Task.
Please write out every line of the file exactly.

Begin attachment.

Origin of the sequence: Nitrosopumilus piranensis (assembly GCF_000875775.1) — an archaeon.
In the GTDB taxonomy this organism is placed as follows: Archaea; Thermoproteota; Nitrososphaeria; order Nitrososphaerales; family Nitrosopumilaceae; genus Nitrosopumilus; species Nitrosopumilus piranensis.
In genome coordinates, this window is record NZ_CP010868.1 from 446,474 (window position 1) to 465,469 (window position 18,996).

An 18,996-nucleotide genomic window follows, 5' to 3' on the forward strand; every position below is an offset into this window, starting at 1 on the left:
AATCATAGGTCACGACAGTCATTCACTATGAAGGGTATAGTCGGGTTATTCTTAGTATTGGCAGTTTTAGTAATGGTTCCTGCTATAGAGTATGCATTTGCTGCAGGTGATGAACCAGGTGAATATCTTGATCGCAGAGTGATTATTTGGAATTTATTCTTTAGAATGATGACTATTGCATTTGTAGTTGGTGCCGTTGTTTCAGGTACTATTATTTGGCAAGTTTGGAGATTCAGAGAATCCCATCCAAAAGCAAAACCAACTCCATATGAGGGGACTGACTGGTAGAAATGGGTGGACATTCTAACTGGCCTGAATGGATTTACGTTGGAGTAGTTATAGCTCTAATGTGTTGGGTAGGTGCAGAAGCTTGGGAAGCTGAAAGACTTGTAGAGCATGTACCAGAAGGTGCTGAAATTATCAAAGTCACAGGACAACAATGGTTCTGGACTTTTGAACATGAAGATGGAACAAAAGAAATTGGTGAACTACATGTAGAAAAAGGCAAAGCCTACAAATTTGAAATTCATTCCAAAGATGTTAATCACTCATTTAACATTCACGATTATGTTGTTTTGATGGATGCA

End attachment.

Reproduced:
Origin of the sequence: Nitrosopumilus piranensis (assembly GCF_000875775.1) — an archaeon.
In the GTDB taxonomy this organism is placed as follows: Archaea; Thermoproteota; Nitrososphaeria; order Nitrososphaerales; family Nitrosopumilaceae; genus Nitrosopumilus; species Nitrosopumilus piranensis.
In genome coordinates, this window is record NZ_CP010868.1 from 446,474 (window position 1) to 465,469 (window position 18,996).

An 18,996-nucleotide genomic window follows, 5' to 3' on the forward strand; every position below is an offset into this window, starting at 1 on the left:
AATCATAGGTCACGACAGTCATTCACTATGAAGGGTATAGTCGGGTTATTCTTAGTATTGGCAGTTTTAGTAATGGTTCCTGCTATAGAGTATGCATTTGCTGCAGGTGATGAACCAGGTGAATATCTTGATCGCAGAGTGATTATTTGGAATTTATTCTTTAGAATGATGACTATTGCATTTGTAGTTGGTGCCGTTGTTTCAGGTACTATTATTTGGCAAGTTTGGAGATTCAGAGAATCCCATCCAAAAGCAAAACCAACTCCATATGAGGGGACTGACTGGTAGAAATGGGTGGACATTCTAACTGGCCTGAATGGATTTACGTTGGAGTAGTTATAGCTCTAATGTGTTGGGTAGGTGCAGAAGCTTGGGAAGCTGAAAGACTTGTAGAGCATGTACCAGAAGGTGCTGAAATTATCAAAGTCACAGGACAACAATGGTTCTGGACTTTTGAACATGAAGATGGAACAAAAGAAATTGGTGAACTACATGTAGAAAAAGGCAAAGCCTACAAATTTGAAATTCATTCCAAAGATGTTAATCACTCATTTAACATTCACGATTATGTTGTTTTGATGGATGCA